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<h1>Autoloading for better Performance</h1>

<p>Many discussions have come up in the recent past about how ZF should increase the libraries base throughput. One of the sugguestions that comes up is whether or not requiring the autoloader, and consequently removing calls to require_once, is a good thing.</p>

<p>This page will explore these possibilities.</p>

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  1. Mar 27, 2008

    <p>ON BEHALF OF <ac:link><ri:user ri:username="efbiaiinzinz" /></ac:link></p>

    <p>Currently when I have looked at the code and googled around and found a case where autoloading improved memory footprint of Zend framework by 800KB and 20% speedup and after reading the coding guidelines I have a suggestion.</p>

    <p>Why not use the (spl_)autoload for entire zend framework ?</p>

    <p>So that when you need to use some other class, you don't need to<br />
    a) add require_once in top of the file<br />
    or<br />
    b) add require_once in code before using that class to make sure it is loaded for usage</p>

    <p>I know that this may improve zend framework readability if you use require_once at the top of the file or in code so it is visible that another class is being used, but shouldn't the framework be oriented on end-user/end-developer experience rather than framework-developer experience. And in case of memory footprint and cpu cycles, the lesser there are, the better it is, since more users can be served simultaneously.</p>

    <p>My suggestion would be to use spl_autoload (not to interfere with end-user's own autoloading logic) to automatically load needed classes when they are used but not yet loaded into memory.<br />
    The function is already there, only thing needed to use it would be to add few lines before each class declaration (since central class Zend will become obsolete):<br />
    require_once 'Zend/Loader.php';<br />

    <p>Or to make inclusion of Zend_Loader necessary means to use zend framework and make it register itself as autoloader by default.</p>

    <p>When spl is not available, magic function __autoload() could be used and make it call ___autoload() function for non Zend classes, to give and user option to use own loading logic.<br />
    Good idea would be to make the autoloader load only Zend classes by default perhaps to prevent auto requiring some user's php files.</p>

    <p>When autoloading is in place correctly, it would make memory usage significantly smaller and loading time also.<br />
    In lots of cases, user wants to use only few functions from class B that uses functions from class B and C and D and most probably the usage will not cover all classes (B, C and D) so including those files will just use excessive time and memory.</p>

    <p>Statically loading the files means that in cases all the files are not used, they just waste resources:<br />
    reading in php code and translating it to opcodes/class representations in memory or passing a call to optimizer extension to load opcodes from cache, when that class is not actually used during execution, is just pure memory and cpu overhead.</p>

    <p>I found some threads where autoloading usage was said to be investigated but it seems that that investigation has not gone any deeper and stopped at someone quoting "Premature optimization is the root of all evil."<br />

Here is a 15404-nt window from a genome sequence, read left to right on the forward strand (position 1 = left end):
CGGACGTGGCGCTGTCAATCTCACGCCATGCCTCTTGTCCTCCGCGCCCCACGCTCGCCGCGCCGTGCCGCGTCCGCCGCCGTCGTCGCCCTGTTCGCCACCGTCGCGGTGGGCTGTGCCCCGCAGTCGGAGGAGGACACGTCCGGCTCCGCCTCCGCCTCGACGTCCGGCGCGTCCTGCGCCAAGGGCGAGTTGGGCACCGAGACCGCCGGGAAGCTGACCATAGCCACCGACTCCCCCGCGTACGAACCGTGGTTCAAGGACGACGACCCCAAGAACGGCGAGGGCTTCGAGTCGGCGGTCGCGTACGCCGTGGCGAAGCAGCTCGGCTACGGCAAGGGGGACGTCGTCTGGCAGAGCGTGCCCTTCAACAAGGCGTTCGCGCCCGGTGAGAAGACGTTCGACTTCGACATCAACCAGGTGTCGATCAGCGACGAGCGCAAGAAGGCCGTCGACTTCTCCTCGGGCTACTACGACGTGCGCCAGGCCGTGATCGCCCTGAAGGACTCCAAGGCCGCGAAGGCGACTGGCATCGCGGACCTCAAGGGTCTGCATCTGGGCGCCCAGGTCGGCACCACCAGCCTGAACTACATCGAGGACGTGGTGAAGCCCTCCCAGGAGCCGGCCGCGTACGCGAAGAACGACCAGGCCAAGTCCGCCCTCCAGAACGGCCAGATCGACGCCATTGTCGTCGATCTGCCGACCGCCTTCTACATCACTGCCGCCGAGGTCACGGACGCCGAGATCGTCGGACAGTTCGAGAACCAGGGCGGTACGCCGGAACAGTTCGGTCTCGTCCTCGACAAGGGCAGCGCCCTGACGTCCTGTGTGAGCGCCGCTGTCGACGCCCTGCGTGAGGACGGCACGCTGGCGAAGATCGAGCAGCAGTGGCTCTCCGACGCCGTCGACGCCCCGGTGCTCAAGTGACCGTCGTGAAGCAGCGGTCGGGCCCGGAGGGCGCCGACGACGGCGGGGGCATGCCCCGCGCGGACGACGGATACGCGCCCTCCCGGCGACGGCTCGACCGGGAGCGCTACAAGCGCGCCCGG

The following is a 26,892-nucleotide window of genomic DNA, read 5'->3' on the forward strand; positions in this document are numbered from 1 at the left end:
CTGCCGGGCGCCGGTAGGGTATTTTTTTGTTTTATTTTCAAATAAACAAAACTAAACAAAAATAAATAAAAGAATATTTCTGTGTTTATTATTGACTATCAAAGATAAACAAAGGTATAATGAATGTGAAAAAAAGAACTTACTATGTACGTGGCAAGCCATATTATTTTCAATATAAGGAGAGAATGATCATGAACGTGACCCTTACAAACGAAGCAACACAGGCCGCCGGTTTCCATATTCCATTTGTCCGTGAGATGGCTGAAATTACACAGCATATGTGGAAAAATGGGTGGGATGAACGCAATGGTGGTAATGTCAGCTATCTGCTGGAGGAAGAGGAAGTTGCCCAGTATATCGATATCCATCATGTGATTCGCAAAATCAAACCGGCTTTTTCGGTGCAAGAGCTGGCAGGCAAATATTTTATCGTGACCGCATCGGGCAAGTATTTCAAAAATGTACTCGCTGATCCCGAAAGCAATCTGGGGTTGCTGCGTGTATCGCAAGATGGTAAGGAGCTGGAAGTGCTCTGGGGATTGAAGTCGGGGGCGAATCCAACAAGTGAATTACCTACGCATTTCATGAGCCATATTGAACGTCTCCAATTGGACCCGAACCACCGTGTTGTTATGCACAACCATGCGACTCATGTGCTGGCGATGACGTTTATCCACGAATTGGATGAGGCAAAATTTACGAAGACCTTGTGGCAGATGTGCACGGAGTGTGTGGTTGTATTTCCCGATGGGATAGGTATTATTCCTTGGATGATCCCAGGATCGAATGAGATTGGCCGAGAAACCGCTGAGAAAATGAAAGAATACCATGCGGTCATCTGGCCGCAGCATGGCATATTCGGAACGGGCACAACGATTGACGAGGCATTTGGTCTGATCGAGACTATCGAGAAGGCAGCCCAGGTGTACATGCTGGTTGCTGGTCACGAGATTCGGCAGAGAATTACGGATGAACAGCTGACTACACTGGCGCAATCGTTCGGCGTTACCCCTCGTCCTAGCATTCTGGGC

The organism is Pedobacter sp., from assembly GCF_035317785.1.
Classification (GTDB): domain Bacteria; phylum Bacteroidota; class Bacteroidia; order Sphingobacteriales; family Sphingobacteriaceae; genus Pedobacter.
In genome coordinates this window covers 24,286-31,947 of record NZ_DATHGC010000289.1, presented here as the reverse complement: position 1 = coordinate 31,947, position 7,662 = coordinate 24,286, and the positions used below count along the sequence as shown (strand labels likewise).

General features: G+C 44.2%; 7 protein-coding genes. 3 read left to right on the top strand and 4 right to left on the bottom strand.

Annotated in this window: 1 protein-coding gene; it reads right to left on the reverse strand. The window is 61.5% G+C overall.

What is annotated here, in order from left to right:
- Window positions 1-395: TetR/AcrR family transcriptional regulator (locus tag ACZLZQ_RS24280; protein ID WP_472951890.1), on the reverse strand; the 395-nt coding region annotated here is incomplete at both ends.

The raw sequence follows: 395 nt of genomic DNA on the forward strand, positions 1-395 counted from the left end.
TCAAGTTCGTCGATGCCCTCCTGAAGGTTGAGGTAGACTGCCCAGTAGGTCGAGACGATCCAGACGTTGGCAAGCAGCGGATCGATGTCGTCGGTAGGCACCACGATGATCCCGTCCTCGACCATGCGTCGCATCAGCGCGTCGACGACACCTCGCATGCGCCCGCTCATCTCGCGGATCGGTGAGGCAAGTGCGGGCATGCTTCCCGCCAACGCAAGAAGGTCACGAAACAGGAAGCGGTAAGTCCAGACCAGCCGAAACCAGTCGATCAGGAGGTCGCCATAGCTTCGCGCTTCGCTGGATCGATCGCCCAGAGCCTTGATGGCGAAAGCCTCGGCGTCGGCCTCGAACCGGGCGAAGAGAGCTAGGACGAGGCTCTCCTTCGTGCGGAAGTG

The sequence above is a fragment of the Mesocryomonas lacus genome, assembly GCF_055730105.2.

In my optinion, when Zend framework is quite big already, consists of 1500 files (500 of them xml files, so 1000 php files) and is 12.4MB in size (6MB of xml files), this optimization is far from being premature, rather a long needed one.<br />
    Using autoloading would strip away all ot those require_once calls in code (thus reducing the php/optimizer calls and lesser opcodes) and in top of the files, making the refactoring and name changes easier, since instead of changing all require_once calls and the usages, only things to change will be the usages.<br />
    And the autoloading part won't make it slower as someone may think so, php should already be doing class existence checking on it's own when you do </p>
    <ac:macro ac:name="code"><ac:plain-text-body><![CDATA[$var = new ClassName();]]></ac:plain-text-body></ac:macro>
    <p> If class is not loaded, autoloader existence is checked (if available, execute autoloader function and check class existence again), if class does not exist in memory, error is reported.<br />
    And since autoloader function usage is actually based on require/include calls, the optimizers/bytecode cachers can do their work just as well.</p>

    <p>While googling I found were some statements made by Zend team/developers that some optimizers will not be able to optimize the classes/files since then the require_once call will not be made using hard coded string 'Zend/Db.php'; but rather using a filename stored in a variable which is derivated from class name 'Zend_Db' => </p>
    <ac:macro ac:name="code"><ac:plain-text-body><![CDATA[$name = 'Zend/Db.php'; require_once $name;.]]></ac:plain-text-body></ac:macro>
    <p>Isn't the main work of optimizers/accelerators storing the compiled bytecode of a php file and when an invocation of include(_once)/require(_once) is made, feed the compiled bytecodes directly to php instead of letting php parse the file and generate bytecodes again and again or am I mistaken somewhere ?</p>

    <p>I don't know exactly about zend optimizer, if such class loading will break some advanced optimization logic, but IMO hunting down few milliseconds and some bytes of memory compared to quite big speed and memory gains with autoload approach, the first one seems to be more af an premature optimization than the other.</p>

    <p>A good example of a generic framework end-user view:<br />